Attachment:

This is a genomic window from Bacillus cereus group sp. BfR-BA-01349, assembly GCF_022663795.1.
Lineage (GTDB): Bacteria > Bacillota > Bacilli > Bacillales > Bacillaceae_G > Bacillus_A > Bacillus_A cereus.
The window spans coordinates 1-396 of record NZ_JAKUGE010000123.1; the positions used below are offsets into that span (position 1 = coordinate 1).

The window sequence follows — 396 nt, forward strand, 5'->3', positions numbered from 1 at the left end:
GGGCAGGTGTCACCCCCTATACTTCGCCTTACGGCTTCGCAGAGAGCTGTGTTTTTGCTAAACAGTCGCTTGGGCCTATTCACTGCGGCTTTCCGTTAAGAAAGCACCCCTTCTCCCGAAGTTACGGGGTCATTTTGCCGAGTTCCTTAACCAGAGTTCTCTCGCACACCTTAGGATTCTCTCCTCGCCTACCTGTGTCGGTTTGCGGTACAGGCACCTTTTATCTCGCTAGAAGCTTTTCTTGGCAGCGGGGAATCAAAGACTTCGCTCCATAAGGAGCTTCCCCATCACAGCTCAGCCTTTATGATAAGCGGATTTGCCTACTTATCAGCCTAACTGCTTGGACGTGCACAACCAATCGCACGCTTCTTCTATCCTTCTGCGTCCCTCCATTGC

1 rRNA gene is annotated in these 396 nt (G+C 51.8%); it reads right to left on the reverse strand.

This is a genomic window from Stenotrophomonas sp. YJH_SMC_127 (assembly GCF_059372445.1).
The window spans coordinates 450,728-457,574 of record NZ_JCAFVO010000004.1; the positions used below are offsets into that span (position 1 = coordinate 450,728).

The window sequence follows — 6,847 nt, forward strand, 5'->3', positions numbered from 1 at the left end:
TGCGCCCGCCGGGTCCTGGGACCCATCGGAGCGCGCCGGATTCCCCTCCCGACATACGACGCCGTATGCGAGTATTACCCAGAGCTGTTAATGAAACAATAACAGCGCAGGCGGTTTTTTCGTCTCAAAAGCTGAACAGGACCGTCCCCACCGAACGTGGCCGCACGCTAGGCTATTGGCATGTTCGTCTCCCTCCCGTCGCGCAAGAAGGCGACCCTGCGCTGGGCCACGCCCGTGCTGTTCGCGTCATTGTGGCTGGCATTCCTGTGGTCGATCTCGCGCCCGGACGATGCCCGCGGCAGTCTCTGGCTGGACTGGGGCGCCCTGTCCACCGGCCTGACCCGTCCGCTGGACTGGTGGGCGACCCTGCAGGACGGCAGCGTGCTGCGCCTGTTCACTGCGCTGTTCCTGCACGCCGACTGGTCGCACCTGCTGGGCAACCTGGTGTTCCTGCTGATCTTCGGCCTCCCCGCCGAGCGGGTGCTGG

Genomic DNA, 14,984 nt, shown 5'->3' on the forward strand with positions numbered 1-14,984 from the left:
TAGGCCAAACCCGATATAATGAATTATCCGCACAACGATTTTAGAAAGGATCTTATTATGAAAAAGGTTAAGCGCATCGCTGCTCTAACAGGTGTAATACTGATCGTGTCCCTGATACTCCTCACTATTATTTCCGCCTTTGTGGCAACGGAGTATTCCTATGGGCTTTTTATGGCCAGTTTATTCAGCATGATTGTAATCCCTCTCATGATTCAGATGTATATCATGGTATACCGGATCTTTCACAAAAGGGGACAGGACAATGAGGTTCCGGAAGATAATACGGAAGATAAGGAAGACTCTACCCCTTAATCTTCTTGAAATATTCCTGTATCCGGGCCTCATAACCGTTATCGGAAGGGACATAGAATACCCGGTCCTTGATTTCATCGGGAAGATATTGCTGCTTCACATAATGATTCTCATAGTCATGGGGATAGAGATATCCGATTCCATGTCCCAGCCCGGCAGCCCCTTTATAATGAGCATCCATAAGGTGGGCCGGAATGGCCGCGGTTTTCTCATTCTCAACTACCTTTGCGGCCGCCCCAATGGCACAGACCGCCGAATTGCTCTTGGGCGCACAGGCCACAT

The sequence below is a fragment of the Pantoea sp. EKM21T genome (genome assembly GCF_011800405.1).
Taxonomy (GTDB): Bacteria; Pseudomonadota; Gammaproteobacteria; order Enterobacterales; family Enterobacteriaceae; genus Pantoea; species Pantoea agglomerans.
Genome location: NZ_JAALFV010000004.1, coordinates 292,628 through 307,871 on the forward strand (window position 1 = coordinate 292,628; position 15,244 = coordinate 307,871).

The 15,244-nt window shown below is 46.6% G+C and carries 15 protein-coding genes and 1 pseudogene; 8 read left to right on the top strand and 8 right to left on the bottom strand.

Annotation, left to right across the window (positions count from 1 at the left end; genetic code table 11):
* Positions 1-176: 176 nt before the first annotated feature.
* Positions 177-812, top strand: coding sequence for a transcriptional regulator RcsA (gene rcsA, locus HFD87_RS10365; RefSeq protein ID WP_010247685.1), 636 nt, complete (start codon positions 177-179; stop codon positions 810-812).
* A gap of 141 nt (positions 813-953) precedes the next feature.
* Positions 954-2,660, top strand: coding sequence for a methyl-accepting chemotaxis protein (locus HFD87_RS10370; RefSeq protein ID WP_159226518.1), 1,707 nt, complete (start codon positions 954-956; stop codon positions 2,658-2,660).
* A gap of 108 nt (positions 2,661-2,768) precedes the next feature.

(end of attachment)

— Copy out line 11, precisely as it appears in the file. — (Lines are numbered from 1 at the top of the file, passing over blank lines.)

Genomic DNA, 14,984 nt, shown 5'->3' on the forward strand with positions numbered 1-14,984 from the left: